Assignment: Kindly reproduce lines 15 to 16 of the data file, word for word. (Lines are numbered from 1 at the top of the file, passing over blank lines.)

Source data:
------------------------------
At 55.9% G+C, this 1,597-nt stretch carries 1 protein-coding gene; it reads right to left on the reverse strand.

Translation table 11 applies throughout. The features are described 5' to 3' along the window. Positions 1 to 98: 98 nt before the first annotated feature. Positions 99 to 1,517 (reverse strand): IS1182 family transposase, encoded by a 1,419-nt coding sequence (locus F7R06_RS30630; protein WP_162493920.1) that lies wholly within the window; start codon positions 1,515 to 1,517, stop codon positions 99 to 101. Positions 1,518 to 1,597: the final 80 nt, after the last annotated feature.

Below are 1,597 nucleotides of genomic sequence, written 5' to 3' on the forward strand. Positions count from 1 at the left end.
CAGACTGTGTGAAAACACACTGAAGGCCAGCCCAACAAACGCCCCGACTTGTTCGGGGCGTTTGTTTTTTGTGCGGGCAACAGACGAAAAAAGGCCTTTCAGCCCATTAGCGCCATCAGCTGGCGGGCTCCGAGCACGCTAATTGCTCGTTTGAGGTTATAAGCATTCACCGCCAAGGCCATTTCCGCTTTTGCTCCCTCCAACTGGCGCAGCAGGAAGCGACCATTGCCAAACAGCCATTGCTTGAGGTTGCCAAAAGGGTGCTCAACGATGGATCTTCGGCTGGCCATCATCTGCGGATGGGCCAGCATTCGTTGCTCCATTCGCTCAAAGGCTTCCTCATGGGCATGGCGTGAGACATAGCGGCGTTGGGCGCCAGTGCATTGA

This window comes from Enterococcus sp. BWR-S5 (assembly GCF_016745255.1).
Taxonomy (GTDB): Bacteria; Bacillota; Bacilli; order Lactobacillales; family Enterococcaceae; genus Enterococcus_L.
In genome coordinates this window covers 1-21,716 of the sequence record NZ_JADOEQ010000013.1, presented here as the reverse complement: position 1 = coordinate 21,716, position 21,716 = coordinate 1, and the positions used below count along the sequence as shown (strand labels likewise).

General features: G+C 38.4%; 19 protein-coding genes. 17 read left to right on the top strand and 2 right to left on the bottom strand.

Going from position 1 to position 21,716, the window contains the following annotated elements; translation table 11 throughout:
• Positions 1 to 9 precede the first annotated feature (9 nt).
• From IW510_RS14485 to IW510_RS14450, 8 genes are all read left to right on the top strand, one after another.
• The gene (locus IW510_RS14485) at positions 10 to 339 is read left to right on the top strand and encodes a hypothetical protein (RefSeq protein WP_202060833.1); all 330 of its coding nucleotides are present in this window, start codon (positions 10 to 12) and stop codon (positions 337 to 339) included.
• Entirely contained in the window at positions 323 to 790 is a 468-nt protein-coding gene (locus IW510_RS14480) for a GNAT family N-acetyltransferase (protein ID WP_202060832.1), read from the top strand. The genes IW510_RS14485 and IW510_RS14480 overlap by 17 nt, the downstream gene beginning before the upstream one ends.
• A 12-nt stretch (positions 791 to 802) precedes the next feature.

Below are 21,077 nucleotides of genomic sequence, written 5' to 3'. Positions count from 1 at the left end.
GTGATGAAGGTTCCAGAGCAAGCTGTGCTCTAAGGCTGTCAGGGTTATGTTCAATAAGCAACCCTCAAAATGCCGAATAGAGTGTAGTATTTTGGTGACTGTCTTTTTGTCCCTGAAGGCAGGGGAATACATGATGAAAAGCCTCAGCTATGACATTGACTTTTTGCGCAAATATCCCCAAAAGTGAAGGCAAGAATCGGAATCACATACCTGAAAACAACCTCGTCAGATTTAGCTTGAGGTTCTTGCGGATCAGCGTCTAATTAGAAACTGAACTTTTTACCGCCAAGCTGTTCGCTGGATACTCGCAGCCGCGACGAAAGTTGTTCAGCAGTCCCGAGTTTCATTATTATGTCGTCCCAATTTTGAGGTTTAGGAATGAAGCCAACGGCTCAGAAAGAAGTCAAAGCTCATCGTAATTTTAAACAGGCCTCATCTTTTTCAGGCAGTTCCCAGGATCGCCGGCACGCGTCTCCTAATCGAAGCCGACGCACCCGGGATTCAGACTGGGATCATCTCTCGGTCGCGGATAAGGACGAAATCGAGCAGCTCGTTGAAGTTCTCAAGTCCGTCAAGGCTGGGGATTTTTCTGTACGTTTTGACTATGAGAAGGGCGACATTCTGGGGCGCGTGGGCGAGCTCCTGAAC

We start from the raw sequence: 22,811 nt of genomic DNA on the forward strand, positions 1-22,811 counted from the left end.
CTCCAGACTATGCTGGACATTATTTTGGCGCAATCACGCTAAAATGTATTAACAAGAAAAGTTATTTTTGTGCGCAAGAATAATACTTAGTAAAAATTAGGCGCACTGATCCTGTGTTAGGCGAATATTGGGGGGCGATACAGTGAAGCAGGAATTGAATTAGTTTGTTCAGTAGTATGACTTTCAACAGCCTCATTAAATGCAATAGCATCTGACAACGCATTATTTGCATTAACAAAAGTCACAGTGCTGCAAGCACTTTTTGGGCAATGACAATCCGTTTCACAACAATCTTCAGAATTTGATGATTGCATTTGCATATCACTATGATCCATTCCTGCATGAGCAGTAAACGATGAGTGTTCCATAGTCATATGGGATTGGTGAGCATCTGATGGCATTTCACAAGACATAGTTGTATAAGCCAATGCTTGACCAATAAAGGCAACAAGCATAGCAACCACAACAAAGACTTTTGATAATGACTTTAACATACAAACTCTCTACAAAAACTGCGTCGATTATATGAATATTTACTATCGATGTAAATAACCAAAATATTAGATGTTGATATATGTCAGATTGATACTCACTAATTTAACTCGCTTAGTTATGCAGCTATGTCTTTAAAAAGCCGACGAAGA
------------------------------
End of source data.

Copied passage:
Below are 21,077 nucleotides of genomic sequence, written 5' to 3'. Positions count from 1 at the left end.
GTGATGAAGGTTCCAGAGCAAGCTGTGCTCTAAGGCTGTCAGGGTTATGTTCAATAAGCAACCCTCAAAATGCCGAATAGAGTGTAGTATTTTGGTGACTGTCTTTTTGTCCCTGAAGGCAGGGGAATACATGATGAAAAGCCTCAGCTATGACATTGACTTTTTGCGCAAATATCCCCAAAAGTGAAGGCAAGAATCGGAATCACATACCTGAAAACAACCTCGTCAGATTTAGCTTGAGGTTCTTGCGGATCAGCGTCTAATTAGAAACTGAACTTTTTACCGCCAAGCTGTTCGCTGGATACTCGCAGCCGCGACGAAAGTTGTTCAGCAGTCCCGAGTTTCATTATTATGTCGTCCCAATTTTGAGGTTTAGGAATGAAGCCAACGGCTCAGAAAGAAGTCAAAGCTCATCGTAATTTTAAACAGGCCTCATCTTTTTCAGGCAGTTCCCAGGATCGCCGGCACGCGTCTCCTAATCGAAGCCGACGCACCCGGGATTCAGACTGGGATCATCTCTCGGTCGCGGATAAGGACGAAATCGAGCAGCTCGTTGAAGTTCTCAAGTCCGTCAAGGCTGGGGATTTTTCTGTACGTTTTGACTATGAGAAGGGCGACATTCTGGGGCGCGTGGGCGAGCTCCTGAAC